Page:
LITA FORD: 'I Have Had A Lot Of Rock And Roll Built Up In Me'

Kim Thore of Über Röck recently conducted an interview with '80s hard rock queen Lita Ford. A couple of excerpts from the chat follow below.

Über Röck: It's been reported that prior to this new album ["Living Like A Runaway"], a lot of your fans said they wanted a "real" Lita album. What do you think they meant by that? In my opinion, I believe the new CD is the best you have put out. The guitars and vocals are really tight... from beginning to end it is a powerhouse.

Lita: Thank you! Well, this was an album I wrote during one of the darkest times of my life. I was going through this divorce and I needed somewhere to channel my feelings. My hurt, my pain, my aggression, my sadness, my happiness...all of these feelings are in this record. When you listen to the tracks, they are believable because they are real. Songs like "Mother", for example... when we wrote it, I thought it's either going to come across really cheesy or really amazing. I remember thinking that if we can capture the true meaning of this song, it will work and we were able to. It just came together; it was like a gift from God, this album. It took a year to write, it was a slow process, seeming like two years, and it came to me a piece at a time. Gary Hoey, who produced the album, offered me the use of his studio and I took him up on the offer. I was looking for a record producer anyway and Gary and I ended up locking ourselves up in his studio for a year and recording this wonderful album. Along with his help and my wonderful songwriting partner, Michael Dan Ehmig — who's from Florida, by the way. He is a lyricist, and he is brilliant. The three of us wrote this record...and we kept it amongst ourselves — we really didn't reach out to many people for help. Gary ended up playing the bass, I played the guitars, Gary played some of the guitars, me and Gary plus a couple of his nieces did the backup vocals.... We kept it real close. Sometimes, as they say, too many cooks in the kitchen spoil the stew and I think it's true. So for this record, by keeping it in our hands we were able to keep it focused.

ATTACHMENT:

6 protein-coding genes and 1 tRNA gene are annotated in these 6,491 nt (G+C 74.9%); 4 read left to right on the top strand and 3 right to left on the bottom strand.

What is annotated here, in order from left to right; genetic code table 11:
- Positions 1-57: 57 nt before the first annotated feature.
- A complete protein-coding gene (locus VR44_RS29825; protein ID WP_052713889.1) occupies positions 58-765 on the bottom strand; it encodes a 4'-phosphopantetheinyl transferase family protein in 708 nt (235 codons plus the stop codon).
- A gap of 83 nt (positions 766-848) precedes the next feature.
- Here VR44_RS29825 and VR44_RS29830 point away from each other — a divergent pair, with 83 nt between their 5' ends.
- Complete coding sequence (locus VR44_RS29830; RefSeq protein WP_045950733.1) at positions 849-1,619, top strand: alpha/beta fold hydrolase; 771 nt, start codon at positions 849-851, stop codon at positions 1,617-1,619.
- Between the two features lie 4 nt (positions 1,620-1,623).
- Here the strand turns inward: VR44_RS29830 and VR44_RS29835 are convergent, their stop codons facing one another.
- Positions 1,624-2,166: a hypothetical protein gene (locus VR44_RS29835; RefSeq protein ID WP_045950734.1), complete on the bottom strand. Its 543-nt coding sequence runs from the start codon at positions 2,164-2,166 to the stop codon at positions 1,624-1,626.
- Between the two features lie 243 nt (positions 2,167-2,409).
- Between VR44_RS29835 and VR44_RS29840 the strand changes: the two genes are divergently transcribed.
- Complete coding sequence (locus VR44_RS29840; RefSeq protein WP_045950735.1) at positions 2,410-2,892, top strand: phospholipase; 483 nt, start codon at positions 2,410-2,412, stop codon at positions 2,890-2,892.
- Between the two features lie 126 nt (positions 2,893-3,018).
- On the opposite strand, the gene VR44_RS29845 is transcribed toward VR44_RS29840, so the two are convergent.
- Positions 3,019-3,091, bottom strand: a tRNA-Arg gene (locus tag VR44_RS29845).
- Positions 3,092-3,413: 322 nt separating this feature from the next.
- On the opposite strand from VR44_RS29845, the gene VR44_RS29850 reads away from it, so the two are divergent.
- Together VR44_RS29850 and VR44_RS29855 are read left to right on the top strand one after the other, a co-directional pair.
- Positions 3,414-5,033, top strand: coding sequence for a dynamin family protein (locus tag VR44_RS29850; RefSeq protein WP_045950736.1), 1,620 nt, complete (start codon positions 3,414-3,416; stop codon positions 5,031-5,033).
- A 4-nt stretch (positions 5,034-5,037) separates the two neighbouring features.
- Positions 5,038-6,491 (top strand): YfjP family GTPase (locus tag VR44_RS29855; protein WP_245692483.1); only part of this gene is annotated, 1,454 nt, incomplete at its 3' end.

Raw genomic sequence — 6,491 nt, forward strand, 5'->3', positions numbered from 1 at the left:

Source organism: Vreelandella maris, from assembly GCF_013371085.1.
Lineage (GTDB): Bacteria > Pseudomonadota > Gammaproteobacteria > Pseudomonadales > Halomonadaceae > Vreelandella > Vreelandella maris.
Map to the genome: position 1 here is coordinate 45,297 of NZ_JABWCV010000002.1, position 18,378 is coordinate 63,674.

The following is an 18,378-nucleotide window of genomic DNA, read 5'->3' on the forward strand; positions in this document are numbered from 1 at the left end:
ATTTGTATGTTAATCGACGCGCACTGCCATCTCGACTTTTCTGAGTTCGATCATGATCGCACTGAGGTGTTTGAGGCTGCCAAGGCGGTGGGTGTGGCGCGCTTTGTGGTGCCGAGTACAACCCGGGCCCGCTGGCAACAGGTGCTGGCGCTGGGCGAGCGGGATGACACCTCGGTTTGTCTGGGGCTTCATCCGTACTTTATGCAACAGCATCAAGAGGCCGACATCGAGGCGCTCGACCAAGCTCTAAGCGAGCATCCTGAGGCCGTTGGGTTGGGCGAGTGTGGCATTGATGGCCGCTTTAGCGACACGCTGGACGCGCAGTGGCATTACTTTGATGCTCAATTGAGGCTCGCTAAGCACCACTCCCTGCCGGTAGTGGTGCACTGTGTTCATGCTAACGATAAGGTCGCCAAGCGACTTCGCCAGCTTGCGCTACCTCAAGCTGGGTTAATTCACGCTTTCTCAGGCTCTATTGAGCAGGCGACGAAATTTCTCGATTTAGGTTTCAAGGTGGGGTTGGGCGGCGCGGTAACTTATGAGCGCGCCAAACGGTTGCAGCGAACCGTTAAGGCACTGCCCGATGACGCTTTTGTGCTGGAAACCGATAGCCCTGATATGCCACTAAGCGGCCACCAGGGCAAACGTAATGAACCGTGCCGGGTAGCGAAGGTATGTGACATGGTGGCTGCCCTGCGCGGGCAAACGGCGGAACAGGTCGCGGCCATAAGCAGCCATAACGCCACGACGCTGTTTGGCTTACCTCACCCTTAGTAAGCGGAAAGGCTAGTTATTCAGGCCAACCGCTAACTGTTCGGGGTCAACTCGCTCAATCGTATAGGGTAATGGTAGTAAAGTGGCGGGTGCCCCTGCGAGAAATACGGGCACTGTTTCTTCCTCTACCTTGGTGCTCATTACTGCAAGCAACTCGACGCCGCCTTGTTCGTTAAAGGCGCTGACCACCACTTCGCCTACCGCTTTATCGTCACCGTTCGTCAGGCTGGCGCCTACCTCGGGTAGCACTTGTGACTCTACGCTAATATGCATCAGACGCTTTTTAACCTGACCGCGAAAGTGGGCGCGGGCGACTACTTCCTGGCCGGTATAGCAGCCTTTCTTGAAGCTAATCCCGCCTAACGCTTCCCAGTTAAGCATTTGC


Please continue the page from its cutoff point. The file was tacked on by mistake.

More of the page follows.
Über Röck: Obviously you've had a tough couple of years personally. A lot of songwriters claim that when life is kicking them in the teeth, so to speak, that's when some of their best songwriting comes to light. Did you find that to be the case with "Living Like a Runaway"? Or was it just right time, right place?

Lita: Well, it's definitely the turmoil... Also, I have had a lot of rock and roll built up in me as I haven't made a record in a while. I had a lot of built up riffs in my head and songtitles. Just going through the drama I went through with the divorce was like throwing fuel on the fire. It really ignited when I started writing — it was like one song after another... boom ...boom ...boom. We kept the original vocals on the songs — we didn't redo it, redo it again, then redo it another time... It's like the first time you make love to someone, it's like the most amazing sex you've ever know what I mean? [laughs] So, we went with it.

Über Röck: I thought Gary Hoey was an interesting choice as a producer. Can you tell our readers what it was like to work with him?

Lita: Well, first of all, Gary and his family, his wife and kids, are just wonderful people and so easy to be around.....hospitable and welcoming... so they really made me feel good while I was there. Gary takes your songs and brings the best out of you and that is what a good producer does. He takes the artist and the music and brings out the best in both — we were all able to really connect on a lot of levels. I would take an idea and give it to Gary and he would take it to the next level. And then he would throw it back to me and I would take it to the next level. Sometimes we would get stuck... We had a third songwriting partner, Michael, and we would get him on the phone. We would say, "Michael, we're stuck," and he'd reply, "What have you got so far?" We'd only a title! He'd go away for eight hours and come back with five pages of lyrics. So at the end of three or four days, we had a complete song — it was just amazing and a great way to work. As a result, we were able to live with the songs for a while to make sure we were in love with them.

Read the entire interview from Über Röck.


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